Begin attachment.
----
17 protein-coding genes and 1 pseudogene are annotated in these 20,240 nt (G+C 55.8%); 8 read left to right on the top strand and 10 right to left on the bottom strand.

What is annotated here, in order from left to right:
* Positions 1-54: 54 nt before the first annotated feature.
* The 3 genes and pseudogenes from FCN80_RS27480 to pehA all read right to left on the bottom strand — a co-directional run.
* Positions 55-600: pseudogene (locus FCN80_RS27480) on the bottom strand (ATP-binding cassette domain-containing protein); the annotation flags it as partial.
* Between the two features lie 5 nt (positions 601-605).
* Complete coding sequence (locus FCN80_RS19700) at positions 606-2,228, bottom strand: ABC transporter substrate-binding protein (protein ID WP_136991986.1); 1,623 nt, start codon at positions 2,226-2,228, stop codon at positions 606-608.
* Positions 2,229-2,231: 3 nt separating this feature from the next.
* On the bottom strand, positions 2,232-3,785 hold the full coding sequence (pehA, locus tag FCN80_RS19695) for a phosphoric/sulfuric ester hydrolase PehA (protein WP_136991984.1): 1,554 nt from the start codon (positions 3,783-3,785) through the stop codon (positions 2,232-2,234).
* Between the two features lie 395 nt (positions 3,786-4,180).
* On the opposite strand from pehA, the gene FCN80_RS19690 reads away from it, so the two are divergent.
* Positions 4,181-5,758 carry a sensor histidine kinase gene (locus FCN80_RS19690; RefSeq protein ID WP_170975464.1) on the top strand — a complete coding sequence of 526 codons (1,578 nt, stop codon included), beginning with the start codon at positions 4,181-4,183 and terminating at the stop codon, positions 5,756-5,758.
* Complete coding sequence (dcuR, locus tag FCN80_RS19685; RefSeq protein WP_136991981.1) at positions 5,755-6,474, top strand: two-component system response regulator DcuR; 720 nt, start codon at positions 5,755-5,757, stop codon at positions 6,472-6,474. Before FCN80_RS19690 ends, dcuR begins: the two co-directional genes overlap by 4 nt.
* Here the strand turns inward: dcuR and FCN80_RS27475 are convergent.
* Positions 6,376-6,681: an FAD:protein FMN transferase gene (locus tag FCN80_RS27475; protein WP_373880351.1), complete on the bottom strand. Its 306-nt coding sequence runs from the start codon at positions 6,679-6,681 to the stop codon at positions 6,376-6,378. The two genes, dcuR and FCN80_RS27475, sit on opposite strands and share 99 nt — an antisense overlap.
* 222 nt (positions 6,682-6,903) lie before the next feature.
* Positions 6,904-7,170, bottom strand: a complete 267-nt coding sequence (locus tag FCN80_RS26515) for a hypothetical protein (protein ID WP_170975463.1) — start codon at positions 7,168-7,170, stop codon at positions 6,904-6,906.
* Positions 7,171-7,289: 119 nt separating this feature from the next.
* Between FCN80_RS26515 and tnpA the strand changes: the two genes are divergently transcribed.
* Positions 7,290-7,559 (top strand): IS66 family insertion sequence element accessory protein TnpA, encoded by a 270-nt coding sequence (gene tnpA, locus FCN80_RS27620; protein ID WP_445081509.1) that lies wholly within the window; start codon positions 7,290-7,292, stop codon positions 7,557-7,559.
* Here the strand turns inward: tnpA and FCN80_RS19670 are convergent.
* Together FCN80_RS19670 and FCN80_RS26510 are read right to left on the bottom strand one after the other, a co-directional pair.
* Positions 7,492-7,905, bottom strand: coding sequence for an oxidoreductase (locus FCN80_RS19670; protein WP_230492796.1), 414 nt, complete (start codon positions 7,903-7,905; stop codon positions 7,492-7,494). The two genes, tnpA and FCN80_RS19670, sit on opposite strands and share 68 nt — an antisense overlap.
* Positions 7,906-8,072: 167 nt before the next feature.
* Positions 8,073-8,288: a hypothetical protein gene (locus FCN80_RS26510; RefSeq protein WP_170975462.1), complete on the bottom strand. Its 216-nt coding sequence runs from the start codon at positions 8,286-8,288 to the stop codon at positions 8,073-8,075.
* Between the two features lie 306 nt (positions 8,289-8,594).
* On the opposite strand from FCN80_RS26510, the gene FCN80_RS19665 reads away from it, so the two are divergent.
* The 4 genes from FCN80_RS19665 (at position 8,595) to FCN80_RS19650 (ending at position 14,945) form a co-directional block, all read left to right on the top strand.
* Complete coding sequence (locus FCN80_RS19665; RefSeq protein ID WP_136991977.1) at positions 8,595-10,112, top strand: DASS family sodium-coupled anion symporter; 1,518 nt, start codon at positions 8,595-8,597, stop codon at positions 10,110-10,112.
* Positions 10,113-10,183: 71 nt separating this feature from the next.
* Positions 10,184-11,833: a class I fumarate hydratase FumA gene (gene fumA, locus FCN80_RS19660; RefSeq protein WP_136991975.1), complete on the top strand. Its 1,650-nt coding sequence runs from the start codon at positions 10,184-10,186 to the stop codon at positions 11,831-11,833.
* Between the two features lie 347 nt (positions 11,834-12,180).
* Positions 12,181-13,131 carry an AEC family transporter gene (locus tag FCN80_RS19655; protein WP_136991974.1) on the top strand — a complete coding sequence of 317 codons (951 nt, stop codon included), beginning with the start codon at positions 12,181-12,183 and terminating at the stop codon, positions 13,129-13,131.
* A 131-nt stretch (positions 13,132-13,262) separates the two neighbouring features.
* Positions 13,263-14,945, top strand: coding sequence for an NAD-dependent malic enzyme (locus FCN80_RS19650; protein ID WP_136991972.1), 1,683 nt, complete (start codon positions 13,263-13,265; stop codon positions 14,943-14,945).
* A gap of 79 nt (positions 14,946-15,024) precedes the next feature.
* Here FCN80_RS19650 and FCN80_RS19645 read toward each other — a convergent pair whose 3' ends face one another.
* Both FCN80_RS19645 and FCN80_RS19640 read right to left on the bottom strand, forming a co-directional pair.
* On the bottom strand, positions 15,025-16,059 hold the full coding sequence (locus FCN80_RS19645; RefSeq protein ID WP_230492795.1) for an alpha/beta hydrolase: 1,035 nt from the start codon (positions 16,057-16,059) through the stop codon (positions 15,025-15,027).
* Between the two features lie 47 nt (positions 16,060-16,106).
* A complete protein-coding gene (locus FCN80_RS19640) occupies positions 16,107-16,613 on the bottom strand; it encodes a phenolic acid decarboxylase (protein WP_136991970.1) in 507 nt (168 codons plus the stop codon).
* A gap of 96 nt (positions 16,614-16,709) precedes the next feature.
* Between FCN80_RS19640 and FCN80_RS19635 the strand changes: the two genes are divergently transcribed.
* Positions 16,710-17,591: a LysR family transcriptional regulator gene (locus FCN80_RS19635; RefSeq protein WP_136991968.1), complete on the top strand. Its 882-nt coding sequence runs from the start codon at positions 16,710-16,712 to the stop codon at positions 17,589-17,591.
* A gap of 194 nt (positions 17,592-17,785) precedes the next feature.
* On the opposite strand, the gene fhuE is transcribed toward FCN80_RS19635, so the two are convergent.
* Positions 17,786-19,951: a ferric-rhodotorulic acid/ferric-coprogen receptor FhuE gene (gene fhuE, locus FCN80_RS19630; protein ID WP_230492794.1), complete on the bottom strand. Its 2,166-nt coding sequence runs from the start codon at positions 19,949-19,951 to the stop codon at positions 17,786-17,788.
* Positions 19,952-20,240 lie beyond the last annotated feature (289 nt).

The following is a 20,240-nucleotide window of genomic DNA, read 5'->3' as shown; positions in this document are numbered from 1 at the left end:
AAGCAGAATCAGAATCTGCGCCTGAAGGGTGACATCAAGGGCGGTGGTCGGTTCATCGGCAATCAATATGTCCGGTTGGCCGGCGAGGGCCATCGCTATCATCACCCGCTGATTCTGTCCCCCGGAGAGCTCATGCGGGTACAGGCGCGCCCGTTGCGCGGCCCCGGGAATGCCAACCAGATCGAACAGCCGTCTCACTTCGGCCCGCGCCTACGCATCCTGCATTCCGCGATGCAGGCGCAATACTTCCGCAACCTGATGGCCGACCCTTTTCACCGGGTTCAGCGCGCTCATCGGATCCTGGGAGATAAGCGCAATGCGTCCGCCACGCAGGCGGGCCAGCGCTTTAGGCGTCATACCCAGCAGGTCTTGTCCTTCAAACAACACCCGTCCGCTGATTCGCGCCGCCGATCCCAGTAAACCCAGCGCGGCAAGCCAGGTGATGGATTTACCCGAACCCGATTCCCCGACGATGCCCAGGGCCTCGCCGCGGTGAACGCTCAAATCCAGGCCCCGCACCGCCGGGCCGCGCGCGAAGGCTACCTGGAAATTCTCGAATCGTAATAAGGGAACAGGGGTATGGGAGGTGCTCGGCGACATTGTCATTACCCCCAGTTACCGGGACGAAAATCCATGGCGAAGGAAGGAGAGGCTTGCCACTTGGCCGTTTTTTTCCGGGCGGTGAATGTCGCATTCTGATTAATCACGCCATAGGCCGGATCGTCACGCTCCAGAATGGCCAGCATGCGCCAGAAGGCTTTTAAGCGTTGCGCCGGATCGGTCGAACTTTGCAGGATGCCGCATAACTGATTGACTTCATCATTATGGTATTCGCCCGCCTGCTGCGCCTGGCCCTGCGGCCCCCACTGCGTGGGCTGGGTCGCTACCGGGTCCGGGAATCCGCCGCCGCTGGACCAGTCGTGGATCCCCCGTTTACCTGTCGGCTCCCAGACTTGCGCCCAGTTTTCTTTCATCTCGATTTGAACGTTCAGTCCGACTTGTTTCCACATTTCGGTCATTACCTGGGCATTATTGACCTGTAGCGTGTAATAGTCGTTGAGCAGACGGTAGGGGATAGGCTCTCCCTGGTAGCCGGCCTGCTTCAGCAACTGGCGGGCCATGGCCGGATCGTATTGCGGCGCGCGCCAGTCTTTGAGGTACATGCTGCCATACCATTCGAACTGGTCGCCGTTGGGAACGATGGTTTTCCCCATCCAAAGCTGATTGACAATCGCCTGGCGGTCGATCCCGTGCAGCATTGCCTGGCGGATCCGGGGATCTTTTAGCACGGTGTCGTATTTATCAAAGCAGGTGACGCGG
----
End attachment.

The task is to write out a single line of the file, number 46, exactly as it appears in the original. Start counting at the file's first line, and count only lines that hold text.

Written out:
* On the opposite strand, the gene fhuE is transcribed toward FCN80_RS19635, so the two are convergent.